The New Year Means New Laws For Driving, Guns And Weed

Starting Sunday, a slew of new laws went into effect in several states.
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The New Year Means New Laws For Driving, Guns And Weed

Across the country, a slew of new laws are going into effect. 

Drivers in several states will need to learn some brand new rules of the road.

As of Sunday, it is illegal for drivers in California to hold a cellphone while behind the wheel.

Now, all devices must be mounted and can only be used for functions that require a simple swipe or tap.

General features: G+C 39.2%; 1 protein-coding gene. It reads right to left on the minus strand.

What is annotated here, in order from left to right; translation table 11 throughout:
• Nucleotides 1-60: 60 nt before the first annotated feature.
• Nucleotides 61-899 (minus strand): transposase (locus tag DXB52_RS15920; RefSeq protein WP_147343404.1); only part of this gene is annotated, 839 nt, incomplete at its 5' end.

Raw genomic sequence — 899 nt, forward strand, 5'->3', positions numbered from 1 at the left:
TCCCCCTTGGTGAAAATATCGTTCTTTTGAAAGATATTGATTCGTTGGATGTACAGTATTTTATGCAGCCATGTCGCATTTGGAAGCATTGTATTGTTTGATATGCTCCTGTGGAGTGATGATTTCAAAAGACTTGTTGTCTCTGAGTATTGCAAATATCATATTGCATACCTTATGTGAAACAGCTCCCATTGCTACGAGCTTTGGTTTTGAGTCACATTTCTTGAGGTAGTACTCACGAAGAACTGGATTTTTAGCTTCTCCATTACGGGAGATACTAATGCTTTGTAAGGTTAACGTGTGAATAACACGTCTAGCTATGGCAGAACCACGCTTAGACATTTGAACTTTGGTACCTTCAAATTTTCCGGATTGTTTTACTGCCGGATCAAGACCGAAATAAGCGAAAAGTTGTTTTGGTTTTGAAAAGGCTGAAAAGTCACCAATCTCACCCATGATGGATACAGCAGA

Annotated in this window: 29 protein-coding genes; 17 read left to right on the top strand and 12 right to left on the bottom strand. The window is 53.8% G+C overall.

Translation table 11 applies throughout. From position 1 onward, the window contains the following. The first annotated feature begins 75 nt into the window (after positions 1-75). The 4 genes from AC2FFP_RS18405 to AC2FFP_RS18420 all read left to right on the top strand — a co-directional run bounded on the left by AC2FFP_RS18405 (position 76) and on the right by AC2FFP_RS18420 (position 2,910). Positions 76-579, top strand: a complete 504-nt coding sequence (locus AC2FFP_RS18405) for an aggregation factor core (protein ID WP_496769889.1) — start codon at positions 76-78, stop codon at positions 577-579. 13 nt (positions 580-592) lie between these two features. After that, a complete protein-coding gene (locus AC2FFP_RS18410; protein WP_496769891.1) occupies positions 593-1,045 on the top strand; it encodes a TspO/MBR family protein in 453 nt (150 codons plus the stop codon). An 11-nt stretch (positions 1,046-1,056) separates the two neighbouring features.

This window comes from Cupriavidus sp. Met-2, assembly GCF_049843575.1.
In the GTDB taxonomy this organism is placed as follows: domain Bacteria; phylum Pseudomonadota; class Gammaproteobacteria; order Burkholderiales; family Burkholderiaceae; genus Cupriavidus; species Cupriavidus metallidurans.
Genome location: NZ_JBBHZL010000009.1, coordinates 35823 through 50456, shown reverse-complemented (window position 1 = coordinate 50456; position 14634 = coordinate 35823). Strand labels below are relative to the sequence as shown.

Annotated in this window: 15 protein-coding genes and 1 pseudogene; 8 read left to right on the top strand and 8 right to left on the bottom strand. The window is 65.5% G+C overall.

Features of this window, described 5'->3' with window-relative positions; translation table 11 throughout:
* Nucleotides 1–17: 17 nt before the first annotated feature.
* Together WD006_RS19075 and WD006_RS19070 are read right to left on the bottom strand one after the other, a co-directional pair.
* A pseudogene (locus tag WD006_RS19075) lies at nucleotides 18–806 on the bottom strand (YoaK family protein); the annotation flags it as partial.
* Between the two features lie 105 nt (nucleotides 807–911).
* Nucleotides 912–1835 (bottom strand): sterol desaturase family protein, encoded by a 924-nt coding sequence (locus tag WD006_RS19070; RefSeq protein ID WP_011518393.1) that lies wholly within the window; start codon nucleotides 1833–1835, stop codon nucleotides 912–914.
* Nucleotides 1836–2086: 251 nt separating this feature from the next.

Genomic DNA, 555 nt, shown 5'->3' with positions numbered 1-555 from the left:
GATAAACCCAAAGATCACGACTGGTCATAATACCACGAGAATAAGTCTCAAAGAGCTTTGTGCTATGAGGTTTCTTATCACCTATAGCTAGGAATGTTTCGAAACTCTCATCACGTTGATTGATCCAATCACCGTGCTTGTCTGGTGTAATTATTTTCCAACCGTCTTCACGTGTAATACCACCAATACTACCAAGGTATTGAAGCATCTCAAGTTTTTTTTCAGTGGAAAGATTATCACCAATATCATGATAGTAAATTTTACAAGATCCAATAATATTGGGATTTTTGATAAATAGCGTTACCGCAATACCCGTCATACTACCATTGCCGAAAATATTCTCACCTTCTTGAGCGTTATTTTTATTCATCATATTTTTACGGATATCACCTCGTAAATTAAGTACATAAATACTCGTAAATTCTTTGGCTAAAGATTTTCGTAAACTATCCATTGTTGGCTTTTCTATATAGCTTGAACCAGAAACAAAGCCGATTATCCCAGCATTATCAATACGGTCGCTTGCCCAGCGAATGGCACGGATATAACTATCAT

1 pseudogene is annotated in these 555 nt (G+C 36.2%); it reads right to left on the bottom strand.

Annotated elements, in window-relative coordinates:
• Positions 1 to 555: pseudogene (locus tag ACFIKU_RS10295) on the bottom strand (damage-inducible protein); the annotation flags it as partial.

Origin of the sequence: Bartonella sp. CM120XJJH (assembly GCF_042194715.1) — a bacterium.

In Illinois, bicycles now officially have the same right of way as cars.

The new legislation is named after Dennis Jurs, a veteran who was killed on his bike by a car that failed to yield.

And Boston drivers are starting off the new year by slowing down. To help reduce traffic deaths, the city's default speed limit is now 25 mph, down from 30 mph.

Gun owners in Missouri and California will be seeing some big changes, too.

Anyone 19 or older who owns a gun in Missouri can now carry it in public without training or a permit, so long as it's concealed.

On the other hand, California has made it illegal to sell most AR-15-style rifles with removable magazines or ammunition clips.

And recreational marijuana will be legal in a few more states — Nevada, Maine and Massachusetts.